Getting Started With Python Development

Lately, I have been doing a lot of development in Python, as the crud UI layer of is built in Python/Django. As you develop with Python you will invariably want to install packages built by yourself and the community. You can manually install packages somewhere on your PYTHONPATH, or use pip to automatically install them. This works great until you have two packages with the same name or you are writing two applications that require different versions of the same package.

Fortunately, Python developers have already addressed this problem by allowing you to create isolated virtual Python environments, using virtualenv, where you can muck around without affecting your other Python environments. This article will explain how to setup Python using virtualenv on a unix based system (I've verified this on Ubuntu and OSX).

Getting ready

For the sake of this article we will explain how to create an isolated Python environment for a fictitious project named myproject.

Most Unix systems come with a version of Python already installed (although it may be quite out of date). If that is not the case, or it is the wrong version, then you can get the latest source code at the Python Releases page. Once that is done, the rest of this article will explain how to install and use virtualenv.

How to do it…

Install the virtual environment:

easy_install virtualenv

Create your virtual environment (I recommending creating a "~/projects" directory and executing there):

mkdir ~/projects
cd ~/projects
virualenv myproject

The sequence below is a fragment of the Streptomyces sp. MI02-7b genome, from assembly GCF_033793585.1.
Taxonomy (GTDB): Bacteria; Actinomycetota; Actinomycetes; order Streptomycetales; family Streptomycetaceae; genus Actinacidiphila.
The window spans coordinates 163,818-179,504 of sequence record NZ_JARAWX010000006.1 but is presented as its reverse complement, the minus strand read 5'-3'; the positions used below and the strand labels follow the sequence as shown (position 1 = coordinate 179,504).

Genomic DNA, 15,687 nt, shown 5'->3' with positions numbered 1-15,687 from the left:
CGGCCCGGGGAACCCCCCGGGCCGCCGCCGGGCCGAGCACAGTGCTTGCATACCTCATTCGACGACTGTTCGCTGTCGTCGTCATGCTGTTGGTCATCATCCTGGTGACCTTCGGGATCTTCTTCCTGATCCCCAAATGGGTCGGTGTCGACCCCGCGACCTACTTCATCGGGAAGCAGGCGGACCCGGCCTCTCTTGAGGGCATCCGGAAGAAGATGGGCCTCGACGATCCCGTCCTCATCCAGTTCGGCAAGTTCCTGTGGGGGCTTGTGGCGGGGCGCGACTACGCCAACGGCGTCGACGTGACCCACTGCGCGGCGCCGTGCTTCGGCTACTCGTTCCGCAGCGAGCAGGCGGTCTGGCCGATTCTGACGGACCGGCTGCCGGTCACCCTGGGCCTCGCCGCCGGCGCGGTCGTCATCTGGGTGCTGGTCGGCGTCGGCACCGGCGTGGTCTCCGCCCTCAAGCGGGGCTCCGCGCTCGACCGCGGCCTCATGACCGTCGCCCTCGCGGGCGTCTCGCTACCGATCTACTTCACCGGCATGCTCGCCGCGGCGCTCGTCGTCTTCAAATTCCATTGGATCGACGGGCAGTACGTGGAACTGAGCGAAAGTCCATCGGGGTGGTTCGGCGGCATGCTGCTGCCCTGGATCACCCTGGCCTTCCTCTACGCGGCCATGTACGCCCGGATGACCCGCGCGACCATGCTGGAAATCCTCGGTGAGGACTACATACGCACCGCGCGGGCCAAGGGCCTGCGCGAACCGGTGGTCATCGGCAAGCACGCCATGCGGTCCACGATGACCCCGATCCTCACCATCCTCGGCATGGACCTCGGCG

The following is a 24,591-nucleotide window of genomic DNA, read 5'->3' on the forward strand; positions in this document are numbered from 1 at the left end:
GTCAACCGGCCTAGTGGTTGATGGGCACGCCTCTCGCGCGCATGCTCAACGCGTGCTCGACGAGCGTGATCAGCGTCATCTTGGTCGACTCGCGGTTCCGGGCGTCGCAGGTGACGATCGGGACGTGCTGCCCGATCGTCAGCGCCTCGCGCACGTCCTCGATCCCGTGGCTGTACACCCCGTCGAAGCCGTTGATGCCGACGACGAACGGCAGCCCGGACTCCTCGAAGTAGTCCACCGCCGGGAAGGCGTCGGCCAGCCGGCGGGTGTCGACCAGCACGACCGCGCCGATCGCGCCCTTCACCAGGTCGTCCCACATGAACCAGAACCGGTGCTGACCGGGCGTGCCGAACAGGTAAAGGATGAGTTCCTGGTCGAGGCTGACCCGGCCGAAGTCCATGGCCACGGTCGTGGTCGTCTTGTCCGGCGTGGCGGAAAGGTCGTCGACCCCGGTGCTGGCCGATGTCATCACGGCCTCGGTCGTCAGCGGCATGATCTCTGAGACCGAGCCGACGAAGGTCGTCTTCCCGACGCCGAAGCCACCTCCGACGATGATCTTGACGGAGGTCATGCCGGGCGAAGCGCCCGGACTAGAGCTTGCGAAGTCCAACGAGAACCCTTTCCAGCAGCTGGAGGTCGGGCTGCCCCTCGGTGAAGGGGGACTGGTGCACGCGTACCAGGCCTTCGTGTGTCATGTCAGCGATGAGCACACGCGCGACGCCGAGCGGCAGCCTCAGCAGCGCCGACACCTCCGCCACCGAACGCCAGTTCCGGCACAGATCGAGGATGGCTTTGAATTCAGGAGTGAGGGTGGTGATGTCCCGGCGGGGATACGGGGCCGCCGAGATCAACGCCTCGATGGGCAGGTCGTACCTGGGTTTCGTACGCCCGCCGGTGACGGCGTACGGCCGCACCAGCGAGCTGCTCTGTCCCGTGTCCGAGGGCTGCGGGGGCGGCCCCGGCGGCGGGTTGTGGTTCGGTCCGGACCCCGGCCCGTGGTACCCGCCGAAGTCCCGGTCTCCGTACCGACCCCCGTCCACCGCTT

Modify your bash profile so that you can enter your python project context with a single command (vi ~/.bash_profile:

export PROJECTS_HOME=~/projects
alias start_myproject="cd ${MY_PROJECT_HOME};source bin/activate"

Re-source your bash profile then type start_myproject to enter the project's virtual environment context.

How it works…

You have now created a directory ~/projects/myproject/ which will have the directories: bin, include, and lib. The bin directory will contain applications, such as easy_install and pip. The include directory will contain a symbolic link to your original Python directory. The lib directory will contain the isolated Python instance to be used by this project. You can put your projects that use this virtual environment anywhere, but I recommend organizing them directly in this directory and/or in subdirectories.

The context is started by executing source ~/projects/myproject/bin/activate. This call is handled automatically by the alias start_myproject. Once you have activated your context, then Python will look to the ~/projects/myproject/lib/python2.7/site-packages/ for loading and installing packages. You can manually install packages there or use a package manager like pip.

There's more…

The Python package management app, pip, has been referenced several times in this article, because it comes with virtualenv and is awesome. It makes installing and upgrading packages trivial, as well as automatically managing dependencies for you. Whenever you use pip, make sure you are in the correct Python virtual environments, then use one of the following techniques to install packages.

To install the latest version of package:

pip install fabric

To upgrade an already installed package:

pip install fabric --upgrade

To install a specific version of a package:

pip install fabric==0.9.3

To install from a git repository:

pip install -e git+

Replace the github directory with your own URL package ( in this case) and name the egg (django-storage in this case) to whatever you want to call the package. These will be downloaded to the ~/projects/myproject/src/ directory.

These techniques are all useful, but if you have a distributed environment, used by several developers, it is better to create a requirements.pip file, that includes all your Python dependencies.

Here is a simple requirements.pip file:


To install packages from a file run:

pip install -r requirements.pip

I recommend adding this last as part of your build scripts.